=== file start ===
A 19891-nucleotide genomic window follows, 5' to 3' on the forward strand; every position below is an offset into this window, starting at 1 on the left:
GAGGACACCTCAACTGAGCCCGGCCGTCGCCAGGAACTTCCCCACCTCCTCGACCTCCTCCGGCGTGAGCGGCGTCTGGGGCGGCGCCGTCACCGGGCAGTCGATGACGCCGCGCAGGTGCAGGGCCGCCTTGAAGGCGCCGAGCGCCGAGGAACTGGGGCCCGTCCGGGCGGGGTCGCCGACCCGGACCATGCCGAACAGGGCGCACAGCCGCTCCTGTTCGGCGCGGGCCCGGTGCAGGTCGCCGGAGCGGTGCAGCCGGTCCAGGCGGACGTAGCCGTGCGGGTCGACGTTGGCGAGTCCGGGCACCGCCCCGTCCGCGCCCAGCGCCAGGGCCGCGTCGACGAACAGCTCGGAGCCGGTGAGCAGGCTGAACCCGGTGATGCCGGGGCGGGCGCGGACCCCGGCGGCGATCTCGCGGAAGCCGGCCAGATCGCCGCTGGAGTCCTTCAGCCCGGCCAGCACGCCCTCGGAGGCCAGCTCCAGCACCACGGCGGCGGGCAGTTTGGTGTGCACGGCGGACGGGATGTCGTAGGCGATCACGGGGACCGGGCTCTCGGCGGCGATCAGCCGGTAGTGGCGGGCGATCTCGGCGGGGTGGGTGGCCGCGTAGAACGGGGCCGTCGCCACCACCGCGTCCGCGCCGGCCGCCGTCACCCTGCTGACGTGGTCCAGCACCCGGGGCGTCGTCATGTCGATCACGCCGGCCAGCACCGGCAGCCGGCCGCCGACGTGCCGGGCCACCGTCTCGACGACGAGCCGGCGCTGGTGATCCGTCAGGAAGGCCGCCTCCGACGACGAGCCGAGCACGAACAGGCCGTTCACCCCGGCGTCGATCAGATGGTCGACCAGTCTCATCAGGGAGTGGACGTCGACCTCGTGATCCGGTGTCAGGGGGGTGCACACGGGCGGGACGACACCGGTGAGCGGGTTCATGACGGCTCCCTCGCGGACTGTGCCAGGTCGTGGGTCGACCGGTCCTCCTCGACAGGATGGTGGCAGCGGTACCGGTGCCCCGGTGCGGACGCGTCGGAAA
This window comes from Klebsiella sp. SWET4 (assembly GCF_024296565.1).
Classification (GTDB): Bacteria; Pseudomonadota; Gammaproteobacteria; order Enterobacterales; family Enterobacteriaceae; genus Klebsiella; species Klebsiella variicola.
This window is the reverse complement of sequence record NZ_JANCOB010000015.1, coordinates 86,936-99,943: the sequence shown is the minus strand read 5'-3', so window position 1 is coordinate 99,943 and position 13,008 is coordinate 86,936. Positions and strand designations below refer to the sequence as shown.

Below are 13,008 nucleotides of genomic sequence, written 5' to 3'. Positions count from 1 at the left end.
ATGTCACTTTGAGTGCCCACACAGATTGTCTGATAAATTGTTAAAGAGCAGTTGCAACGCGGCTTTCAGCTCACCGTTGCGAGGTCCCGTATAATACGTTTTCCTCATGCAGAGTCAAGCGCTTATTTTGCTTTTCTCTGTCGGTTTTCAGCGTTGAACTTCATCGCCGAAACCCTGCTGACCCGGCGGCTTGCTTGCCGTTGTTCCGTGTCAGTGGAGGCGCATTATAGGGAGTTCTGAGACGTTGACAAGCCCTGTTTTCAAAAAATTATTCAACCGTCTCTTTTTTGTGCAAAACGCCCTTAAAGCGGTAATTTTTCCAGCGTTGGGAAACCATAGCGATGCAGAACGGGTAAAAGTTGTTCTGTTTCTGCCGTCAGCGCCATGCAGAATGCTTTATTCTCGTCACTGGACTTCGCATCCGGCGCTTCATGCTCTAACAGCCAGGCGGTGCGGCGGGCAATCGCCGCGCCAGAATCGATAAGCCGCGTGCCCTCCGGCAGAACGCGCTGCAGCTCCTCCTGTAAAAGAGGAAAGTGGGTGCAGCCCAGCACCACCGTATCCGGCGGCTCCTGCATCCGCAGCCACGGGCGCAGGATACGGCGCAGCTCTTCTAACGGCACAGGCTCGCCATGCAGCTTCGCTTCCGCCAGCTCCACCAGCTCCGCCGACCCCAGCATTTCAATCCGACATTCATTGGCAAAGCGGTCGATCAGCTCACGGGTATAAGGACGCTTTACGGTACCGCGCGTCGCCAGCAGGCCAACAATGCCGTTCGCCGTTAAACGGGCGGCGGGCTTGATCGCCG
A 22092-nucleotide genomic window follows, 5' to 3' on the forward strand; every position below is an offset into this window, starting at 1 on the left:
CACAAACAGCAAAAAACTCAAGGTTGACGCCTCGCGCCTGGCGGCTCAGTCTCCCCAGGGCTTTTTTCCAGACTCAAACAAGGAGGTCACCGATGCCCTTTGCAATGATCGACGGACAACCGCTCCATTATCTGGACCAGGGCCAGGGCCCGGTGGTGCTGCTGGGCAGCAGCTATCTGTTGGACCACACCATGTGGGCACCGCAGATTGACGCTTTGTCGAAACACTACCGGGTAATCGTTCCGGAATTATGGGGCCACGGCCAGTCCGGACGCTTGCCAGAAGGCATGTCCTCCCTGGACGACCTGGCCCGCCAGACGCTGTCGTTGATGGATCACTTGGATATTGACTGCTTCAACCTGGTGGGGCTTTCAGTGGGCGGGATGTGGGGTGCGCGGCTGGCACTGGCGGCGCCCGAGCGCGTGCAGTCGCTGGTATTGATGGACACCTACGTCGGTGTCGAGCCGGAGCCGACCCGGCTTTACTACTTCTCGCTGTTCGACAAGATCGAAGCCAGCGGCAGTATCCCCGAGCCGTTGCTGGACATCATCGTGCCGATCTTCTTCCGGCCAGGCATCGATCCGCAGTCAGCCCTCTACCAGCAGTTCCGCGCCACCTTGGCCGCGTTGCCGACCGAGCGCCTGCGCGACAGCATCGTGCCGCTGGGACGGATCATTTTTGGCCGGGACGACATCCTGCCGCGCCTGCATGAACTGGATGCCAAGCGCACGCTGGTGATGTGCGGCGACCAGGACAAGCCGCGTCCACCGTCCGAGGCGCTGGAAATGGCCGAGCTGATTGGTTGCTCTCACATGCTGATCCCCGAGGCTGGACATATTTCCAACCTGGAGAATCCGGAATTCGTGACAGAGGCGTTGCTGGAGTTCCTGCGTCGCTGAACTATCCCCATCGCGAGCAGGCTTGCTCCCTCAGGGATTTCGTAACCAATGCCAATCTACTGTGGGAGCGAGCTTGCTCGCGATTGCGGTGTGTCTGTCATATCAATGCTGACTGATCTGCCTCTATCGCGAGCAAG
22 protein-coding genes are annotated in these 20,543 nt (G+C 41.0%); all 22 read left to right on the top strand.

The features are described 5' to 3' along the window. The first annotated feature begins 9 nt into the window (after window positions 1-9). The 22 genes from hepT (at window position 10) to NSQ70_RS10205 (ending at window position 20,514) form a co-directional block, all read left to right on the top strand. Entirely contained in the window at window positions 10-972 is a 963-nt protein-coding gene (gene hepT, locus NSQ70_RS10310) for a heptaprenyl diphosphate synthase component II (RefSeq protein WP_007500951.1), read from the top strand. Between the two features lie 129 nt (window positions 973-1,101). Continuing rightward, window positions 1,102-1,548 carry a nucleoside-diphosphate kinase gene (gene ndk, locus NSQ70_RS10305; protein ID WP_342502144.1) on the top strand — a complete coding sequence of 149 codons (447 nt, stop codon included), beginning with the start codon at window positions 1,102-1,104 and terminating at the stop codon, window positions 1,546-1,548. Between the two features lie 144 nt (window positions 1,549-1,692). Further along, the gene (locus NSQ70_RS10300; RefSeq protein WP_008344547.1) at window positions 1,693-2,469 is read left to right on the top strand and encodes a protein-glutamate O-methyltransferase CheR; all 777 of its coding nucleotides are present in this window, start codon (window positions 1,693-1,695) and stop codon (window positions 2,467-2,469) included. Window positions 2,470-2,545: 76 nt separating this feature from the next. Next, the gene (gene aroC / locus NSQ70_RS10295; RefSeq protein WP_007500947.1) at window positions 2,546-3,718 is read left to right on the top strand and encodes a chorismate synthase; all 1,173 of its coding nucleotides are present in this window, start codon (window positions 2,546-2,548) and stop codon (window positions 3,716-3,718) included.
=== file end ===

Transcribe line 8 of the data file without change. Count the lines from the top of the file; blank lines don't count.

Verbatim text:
A 22092-nucleotide genomic window follows, 5' to 3' on the forward strand; every position below is an offset into this window, starting at 1 on the left: